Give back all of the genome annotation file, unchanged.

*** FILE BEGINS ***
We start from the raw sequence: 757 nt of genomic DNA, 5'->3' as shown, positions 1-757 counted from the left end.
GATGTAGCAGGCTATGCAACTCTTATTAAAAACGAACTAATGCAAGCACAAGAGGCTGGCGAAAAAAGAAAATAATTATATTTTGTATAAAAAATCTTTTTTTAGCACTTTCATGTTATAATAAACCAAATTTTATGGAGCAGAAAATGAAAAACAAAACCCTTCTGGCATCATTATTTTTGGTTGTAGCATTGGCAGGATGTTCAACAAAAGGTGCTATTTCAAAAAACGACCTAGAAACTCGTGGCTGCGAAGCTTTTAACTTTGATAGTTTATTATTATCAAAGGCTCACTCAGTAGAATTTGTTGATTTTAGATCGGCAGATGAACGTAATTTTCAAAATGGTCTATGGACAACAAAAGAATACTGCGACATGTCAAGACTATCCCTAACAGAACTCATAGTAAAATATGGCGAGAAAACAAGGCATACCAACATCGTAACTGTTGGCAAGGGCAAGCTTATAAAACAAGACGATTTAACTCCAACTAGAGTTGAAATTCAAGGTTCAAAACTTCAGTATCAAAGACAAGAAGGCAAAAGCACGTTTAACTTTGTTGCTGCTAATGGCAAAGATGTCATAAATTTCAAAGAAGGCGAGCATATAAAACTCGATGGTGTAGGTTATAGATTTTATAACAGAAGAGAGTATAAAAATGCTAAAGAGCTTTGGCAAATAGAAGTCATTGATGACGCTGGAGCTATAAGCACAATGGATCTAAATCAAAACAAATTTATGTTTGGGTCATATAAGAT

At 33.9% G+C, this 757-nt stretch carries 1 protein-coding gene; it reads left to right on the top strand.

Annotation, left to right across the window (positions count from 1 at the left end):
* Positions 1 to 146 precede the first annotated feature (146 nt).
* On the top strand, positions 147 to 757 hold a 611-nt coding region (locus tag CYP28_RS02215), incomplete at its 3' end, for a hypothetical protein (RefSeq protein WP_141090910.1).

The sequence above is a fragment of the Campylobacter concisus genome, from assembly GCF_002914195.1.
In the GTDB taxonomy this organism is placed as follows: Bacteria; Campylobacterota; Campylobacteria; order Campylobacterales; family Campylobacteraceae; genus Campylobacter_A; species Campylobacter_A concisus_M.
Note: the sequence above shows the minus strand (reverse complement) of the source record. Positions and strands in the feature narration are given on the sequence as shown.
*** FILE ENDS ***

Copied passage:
We start from the raw sequence: 757 nt of genomic DNA, 5'->3' as shown, positions 1-757 counted from the left end.
GATGTAGCAGGCTATGCAACTCTTATTAAAAACGAACTAATGCAAGCACAAGAGGCTGGCGAAAAAAGAAAATAATTATATTTTGTATAAAAAATCTTTTTTTAGCACTTTCATGTTATAATAAACCAAATTTTATGGAGCAGAAAATGAAAAACAAAACCCTTCTGGCATCATTATTTTTGGTTGTAGCATTGGCAGGATGTTCAACAAAAGGTGCTATTTCAAAAAACGACCTAGAAACTCGTGGCTGCGAAGCTTTTAACTTTGATAGTTTATTATTATCAAAGGCTCACTCAGTAGAATTTGTTGATTTTAGATCGGCAGATGAACGTAATTTTCAAAATGGTCTATGGACAACAAAAGAATACTGCGACATGTCAAGACTATCCCTAACAGAACTCATAGTAAAATATGGCGAGAAAACAAGGCATACCAACATCGTAACTGTTGGCAAGGGCAAGCTTATAAAACAAGACGATTTAACTCCAACTAGAGTTGAAATTCAAGGTTCAAAACTTCAGTATCAAAGACAAGAAGGCAAAAGCACGTTTAACTTTGTTGCTGCTAATGGCAAAGATGTCATAAATTTCAAAGAAGGCGAGCATATAAAACTCGATGGTGTAGGTTATAGATTTTATAACAGAAGAGAGTATAAAAATGCTAAAGAGCTTTGGCAAATAGAAGTCATTGATGACGCTGGAGCTATAAGCACAATGGATCTAAATCAAAACAAATTTATGTTTGGGTCATATAAGAT

At 33.9% G+C, this 757-nt stretch carries 1 protein-coding gene; it reads left to right on the top strand.

Annotation, left to right across the window (positions count from 1 at the left end):
* Positions 1 to 146 precede the first annotated feature (146 nt).
* On the top strand, positions 147 to 757 hold a 611-nt coding region (locus tag CYP28_RS02215), incomplete at its 3' end, for a hypothetical protein (RefSeq protein WP_141090910.1).

The sequence above is a fragment of the Campylobacter concisus genome, from assembly GCF_002914195.1.
In the GTDB taxonomy this organism is placed as follows: Bacteria; Campylobacterota; Campylobacteria; order Campylobacterales; family Campylobacteraceae; genus Campylobacter_A; species Campylobacter_A concisus_M.
Note: the sequence above shows the minus strand (reverse complement) of the source record. Positions and strands in the feature narration are given on the sequence as shown.